Across Europe, green parties have benefited from the fact that the climate crisis has become the focus of attention, including in Austria. The Austrian Green Party, which has had no seats in the national parliament since 2017, is now gearing up for snap parliamentary elections in autumn. EURACTIV Germany reports.
The words “2040: Mama, what is Ibiza?”(2040: Mum, what is Ibiza?) is on one of the cardboard signs that stand out from the crowd of students protesting at one of Vienna’s main squares. Underneath the writing, one can spot an island that has sunk into the sea.
The message is that climate protection is the only problem of real importance. Compared to the climate crisis, even the biggest corruption scandals appear less important.
On Friday (24 May), on the second day of the EU elections, the Fridays For Future movement organised its second ‘Global Climate Strike’. Thousands of students gathered in Vienna, wanting to show what they expect from politics.
Young people also made their expectations clear in the EU elections. As in many other EU member states, the Austrian Green Party received 28% of the young peoples’ vote (under-30s). Overall, the party received 14% of the votes.
From the outside, it would seem that Austria missed out on the ‘green wave’. Compared to the previous EU elections in 2014, they even lost 0.44 percentage points.
But a lot has happened in domestic Austrian politics since. In the 2017 national elections, for example, the Green Party lost 3.8 percentage points compared to the previous national elections because of turmoil within the party.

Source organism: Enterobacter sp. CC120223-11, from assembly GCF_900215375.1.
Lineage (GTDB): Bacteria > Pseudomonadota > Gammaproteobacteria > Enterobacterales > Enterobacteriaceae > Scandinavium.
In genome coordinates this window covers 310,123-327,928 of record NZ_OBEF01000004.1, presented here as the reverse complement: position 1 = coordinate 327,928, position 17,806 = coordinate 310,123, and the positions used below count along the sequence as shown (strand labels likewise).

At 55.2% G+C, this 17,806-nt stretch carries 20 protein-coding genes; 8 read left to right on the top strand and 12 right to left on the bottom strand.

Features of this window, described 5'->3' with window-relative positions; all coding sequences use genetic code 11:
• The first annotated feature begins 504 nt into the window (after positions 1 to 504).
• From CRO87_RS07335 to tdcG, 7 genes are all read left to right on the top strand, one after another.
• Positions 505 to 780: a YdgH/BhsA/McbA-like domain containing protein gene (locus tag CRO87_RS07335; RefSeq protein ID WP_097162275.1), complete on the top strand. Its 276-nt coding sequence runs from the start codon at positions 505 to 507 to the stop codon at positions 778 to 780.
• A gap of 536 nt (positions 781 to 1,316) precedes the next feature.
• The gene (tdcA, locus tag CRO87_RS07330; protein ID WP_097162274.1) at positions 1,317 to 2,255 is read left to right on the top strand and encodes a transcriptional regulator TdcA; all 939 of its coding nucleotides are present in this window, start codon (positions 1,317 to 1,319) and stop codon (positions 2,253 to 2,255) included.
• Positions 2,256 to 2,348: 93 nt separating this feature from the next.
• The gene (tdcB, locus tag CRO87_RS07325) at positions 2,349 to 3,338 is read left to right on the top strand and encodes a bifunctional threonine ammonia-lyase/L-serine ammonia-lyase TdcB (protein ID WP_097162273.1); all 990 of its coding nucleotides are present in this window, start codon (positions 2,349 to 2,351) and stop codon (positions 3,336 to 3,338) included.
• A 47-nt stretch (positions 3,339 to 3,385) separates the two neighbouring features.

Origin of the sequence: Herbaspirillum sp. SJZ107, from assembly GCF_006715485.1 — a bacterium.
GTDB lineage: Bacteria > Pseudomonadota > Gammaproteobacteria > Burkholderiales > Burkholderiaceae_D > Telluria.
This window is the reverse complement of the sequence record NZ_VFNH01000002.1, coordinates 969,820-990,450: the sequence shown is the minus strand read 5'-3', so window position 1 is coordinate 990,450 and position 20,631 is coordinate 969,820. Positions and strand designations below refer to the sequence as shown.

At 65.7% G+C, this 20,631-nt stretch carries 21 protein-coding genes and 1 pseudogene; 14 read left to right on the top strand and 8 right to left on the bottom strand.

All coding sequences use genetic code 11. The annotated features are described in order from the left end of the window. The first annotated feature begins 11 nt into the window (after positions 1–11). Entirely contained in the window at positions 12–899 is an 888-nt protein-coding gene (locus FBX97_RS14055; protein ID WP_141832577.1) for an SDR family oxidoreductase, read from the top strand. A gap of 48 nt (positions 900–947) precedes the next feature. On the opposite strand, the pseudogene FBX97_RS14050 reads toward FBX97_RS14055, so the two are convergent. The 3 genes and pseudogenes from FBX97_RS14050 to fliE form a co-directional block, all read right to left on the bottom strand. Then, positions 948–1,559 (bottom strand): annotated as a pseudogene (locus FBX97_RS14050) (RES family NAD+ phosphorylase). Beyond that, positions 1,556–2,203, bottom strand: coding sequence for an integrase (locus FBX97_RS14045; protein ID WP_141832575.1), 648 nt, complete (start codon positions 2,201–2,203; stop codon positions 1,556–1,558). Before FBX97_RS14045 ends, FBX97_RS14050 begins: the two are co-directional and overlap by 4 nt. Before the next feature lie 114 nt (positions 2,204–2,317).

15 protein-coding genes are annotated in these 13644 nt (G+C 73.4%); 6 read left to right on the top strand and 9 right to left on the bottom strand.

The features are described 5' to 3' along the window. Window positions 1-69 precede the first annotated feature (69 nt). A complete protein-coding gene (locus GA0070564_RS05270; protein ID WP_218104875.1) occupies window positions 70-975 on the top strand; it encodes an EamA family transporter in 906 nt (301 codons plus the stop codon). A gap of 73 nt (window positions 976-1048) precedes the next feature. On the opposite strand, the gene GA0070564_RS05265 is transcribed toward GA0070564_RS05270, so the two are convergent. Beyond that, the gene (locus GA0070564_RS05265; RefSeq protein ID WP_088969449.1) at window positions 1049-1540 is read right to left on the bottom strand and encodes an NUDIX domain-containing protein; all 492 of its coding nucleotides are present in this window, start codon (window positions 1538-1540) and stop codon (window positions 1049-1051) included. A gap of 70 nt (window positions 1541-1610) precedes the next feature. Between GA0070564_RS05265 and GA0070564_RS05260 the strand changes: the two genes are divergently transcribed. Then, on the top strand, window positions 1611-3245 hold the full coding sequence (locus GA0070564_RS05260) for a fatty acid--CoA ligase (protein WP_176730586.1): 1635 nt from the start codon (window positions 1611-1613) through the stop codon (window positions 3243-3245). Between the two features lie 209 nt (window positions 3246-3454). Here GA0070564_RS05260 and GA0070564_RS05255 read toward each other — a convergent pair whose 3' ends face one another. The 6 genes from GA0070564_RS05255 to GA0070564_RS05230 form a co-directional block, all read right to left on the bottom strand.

If one compares the EU election results with the 2017 national election results, they have actually gained 10 percentage points. It is the second-best election result for the Green Party so far – only 2014 was better.
The main reason for voters to vote ‘green’ was because of the party’s views on substantive issues. According to a survey by Austrian social research institutes SORA and ISA, 47% of surveyed Green voters cited this reason.
No other party could score this high on substantive issues. The Socialist Party (SPÖ) followed with 31%, Austria’s Freedom Party (FPÖ) with 24% and then the People’s Party (ÖVP) with 18%.
For those who voted in favour of the ÖVP, it was above all the approval of the party’s top Austrian candidate that was decisive for the decision in the polling booth.
Campaign costs amounting to 480,000€
For the Austrian Greens, election results also meant a financial respite: after the party lost all its seats in the National Council in 2017, it barely had any resources left.
However, according to their own statements, they set aside 480,000€ for the European elections.
According to the Austrian law on party financing, an amount of 2.4€ per eligible voter will now be distributed among parties that have managed to claim at least one seat, according to political scientist Herbert Sickinger, an expert in party financing.
The sum is capped at the actual cost of the EU election campaign. This means that the Greens have recouped their entire European election budget.
The two top candidates for the Green Party in the European election campaign were Werner Kogler and star chef Sarah Wiener. Now the question is how the positions will be allocated in the future.
In any case, the Greens have become pragmatic in times of need, Sickinger continued: “Almost everyone within the party has agreed to the appointment of Kogler and Wiener, without candidates challenging their appointment. That is completely atypical,” he added.
With climate protection always having been a core issue for the Austrian Green Party, it has now become one of their strongest weapons. In 2017, while the party rebuffed its stance on climate change, migration was the core issue of the time.
But with a change in the political climate, particularly with Fridays for Future catapulting the climate protection issue to the top of political agendas, the Austrian Greens are now experiencing a comeback.
[Edited by Zoran Radosavljevic]